Exclusive Excerpt

Mary Wine’s Romance Recommendations! | Highland Hellion Excerpt

9781492602507 (1)

Illegitimate daughter of an English earl

Abducted to Scotland at age 14

No family, no reputation…

No rules



Heir to an honorable Highland laird

Can’t believe how well tomboy Kate can fight

About to learn how much of a woman she really is


Scotland is seething with plots, the vengeful Gordons are spoiling for a fight, and the neighboring clans are at each other’s throats. All it takes is a passionate hellion with a penchant for reckless adventure to ignite the Highlands once more.


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My Five favorite Romances you should read

Now that is nearly impossible to answer. My husband would love if I settled on just five…he says the shelves would thank me…lol.

So, some titles that stick to my mind…

  1. Mackenzie’s Mountain by Linda Howard—One of my old favorites.
  2. The Crossfire series by Sylvia Day—Sylvia really captivated me with this saga.
  3. Outlander by Diana Gabaldon—Love it!
  4. The Operator֫—Not a romance but I’m enjoying the story.
  5. Skye O’Malley—I cut my teeth on this one. Beatrice Small took me on an adventure and it’s still one of the books I go back and read.

Reading is like going to a well-stocked wine cellar. There are so many wonderful tastes and delights in there. You pick one out depending on the moment, the meal it’s to be paired with, and the friends who are there to share the moment. Books are a lot like that. One type of story suits the season, while another resonates with your mood, and yet a different one will touch you with how well it fits in with the circumstances of your life at that moment. I know for myself, when I’m reading on the beach or vacation, I want a great story, some humor but not so much a life and death situation. While in the middle of a snow storm, bring me those Navy Seals!

I hope you enjoy Highland Hellion!

Mary Wine

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Check out the exclusive excerpt below!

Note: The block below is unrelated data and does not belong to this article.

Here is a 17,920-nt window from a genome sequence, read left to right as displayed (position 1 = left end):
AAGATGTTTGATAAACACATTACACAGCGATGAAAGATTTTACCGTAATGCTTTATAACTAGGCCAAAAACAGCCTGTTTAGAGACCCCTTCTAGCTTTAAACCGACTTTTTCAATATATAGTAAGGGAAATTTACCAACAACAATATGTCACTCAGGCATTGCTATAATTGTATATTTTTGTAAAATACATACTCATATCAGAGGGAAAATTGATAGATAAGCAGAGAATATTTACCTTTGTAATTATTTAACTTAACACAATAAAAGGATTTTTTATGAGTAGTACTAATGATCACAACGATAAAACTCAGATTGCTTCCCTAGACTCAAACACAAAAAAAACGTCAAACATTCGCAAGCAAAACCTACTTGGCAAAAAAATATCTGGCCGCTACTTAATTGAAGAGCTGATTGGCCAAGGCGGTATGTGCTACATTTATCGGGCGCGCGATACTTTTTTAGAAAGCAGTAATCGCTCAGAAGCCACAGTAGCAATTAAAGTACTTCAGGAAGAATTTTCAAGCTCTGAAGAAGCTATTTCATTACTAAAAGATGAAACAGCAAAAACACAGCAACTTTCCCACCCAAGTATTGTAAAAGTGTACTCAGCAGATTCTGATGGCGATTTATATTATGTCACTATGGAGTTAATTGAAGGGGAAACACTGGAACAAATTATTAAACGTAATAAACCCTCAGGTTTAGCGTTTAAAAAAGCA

“Katherine Carew.”

The great hall of MacPherson castle went quiet as Shamus MacPherson spoke her name. The laird of the clan was old now, but at times, his voice still rang with authority.

Tonight was one of those nights.

His retainers turned to consider her as she hesitated with one leg over a bench and her supper still in her hands. One of the women who was serving the long tables that filled the hall reached over and took it away from her.

Katherine pulled her leg back and lowered herself.

“Ye’ll join me,” Shamus informed her.

One of his men went toward the end of the high table and pulled a chair out for her. It was a position of honor, one reserved for members of the laird’s family and his captains. Everyone seemed to be watching her, so she started moving toward the head table, though it felt as if each of her boots suddenly weighed as much as a young colt.

She stopped and lowered herself once more before she climbed the steps to where the high table sat. The chair was large and furnished with a pillow, and the retainer pushed her toward the table once she’d sat down.

“It has been some years since Katherine came to this castle.” Shamus spoke clearly, and his men gave him their attention. “So tonight, I want to take a moment to remind everyone that she is considered me son Marcus’s sister. The Earl of Morton, the king’s regent, wanted an alliance with me family, and we will honor his wishes.”

There was a long moment of contemplation from the men and women of the clan. Many of the men stroked their beards while their eyes narrowed in thought. But the laird’s word was law, and in the end, his men nodded to him before they turned back to their supper.